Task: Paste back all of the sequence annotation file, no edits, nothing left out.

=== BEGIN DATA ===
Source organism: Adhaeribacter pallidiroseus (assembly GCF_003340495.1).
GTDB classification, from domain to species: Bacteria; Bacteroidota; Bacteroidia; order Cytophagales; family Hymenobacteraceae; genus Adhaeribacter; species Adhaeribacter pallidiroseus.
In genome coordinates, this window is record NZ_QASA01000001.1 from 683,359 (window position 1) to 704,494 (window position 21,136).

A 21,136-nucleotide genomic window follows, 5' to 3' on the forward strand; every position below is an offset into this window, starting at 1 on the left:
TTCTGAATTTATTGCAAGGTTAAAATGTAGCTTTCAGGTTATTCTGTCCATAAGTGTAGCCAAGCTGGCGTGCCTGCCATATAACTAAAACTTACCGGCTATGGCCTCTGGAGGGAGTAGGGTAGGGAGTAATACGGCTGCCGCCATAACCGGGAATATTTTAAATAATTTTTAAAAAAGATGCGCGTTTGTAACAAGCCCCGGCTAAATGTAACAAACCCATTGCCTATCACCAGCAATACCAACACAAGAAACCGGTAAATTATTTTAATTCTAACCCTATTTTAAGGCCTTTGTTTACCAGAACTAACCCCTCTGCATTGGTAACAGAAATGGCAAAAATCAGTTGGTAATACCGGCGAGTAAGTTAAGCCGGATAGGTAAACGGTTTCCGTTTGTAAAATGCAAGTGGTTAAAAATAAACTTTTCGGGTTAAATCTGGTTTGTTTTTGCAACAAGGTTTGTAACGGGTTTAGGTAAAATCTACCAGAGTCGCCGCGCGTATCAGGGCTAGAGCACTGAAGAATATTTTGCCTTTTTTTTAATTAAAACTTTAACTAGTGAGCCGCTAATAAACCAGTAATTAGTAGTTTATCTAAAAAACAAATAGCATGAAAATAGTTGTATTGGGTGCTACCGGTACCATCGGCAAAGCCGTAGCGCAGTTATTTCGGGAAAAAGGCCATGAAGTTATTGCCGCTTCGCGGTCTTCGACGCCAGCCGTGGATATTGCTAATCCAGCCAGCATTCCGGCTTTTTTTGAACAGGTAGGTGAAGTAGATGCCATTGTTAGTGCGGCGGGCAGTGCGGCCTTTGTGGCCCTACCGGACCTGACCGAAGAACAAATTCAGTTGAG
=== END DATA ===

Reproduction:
Source organism: Adhaeribacter pallidiroseus (assembly GCF_003340495.1).
GTDB classification, from domain to species: Bacteria; Bacteroidota; Bacteroidia; order Cytophagales; family Hymenobacteraceae; genus Adhaeribacter; species Adhaeribacter pallidiroseus.
In genome coordinates, this window is record NZ_QASA01000001.1 from 683,359 (window position 1) to 704,494 (window position 21,136).

A 21,136-nucleotide genomic window follows, 5' to 3' on the forward strand; every position below is an offset into this window, starting at 1 on the left:
TTCTGAATTTATTGCAAGGTTAAAATGTAGCTTTCAGGTTATTCTGTCCATAAGTGTAGCCAAGCTGGCGTGCCTGCCATATAACTAAAACTTACCGGCTATGGCCTCTGGAGGGAGTAGGGTAGGGAGTAATACGGCTGCCGCCATAACCGGGAATATTTTAAATAATTTTTAAAAAAGATGCGCGTTTGTAACAAGCCCCGGCTAAATGTAACAAACCCATTGCCTATCACCAGCAATACCAACACAAGAAACCGGTAAATTATTTTAATTCTAACCCTATTTTAAGGCCTTTGTTTACCAGAACTAACCCCTCTGCATTGGTAACAGAAATGGCAAAAATCAGTTGGTAATACCGGCGAGTAAGTTAAGCCGGATAGGTAAACGGTTTCCGTTTGTAAAATGCAAGTGGTTAAAAATAAACTTTTCGGGTTAAATCTGGTTTGTTTTTGCAACAAGGTTTGTAACGGGTTTAGGTAAAATCTACCAGAGTCGCCGCGCGTATCAGGGCTAGAGCACTGAAGAATATTTTGCCTTTTTTTTAATTAAAACTTTAACTAGTGAGCCGCTAATAAACCAGTAATTAGTAGTTTATCTAAAAAACAAATAGCATGAAAATAGTTGTATTGGGTGCTACCGGTACCATCGGCAAAGCCGTAGCGCAGTTATTTCGGGAAAAAGGCCATGAAGTTATTGCCGCTTCGCGGTCTTCGACGCCAGCCGTGGATATTGCTAATCCAGCCAGCATTCCGGCTTTTTTTGAACAGGTAGGTGAAGTAGATGCCATTGTTAGTGCGGCGGGCAGTGCGGCCTTTGTGGCCCTACCGGACCTGACCGAAGAACAAATTCAGTTGAG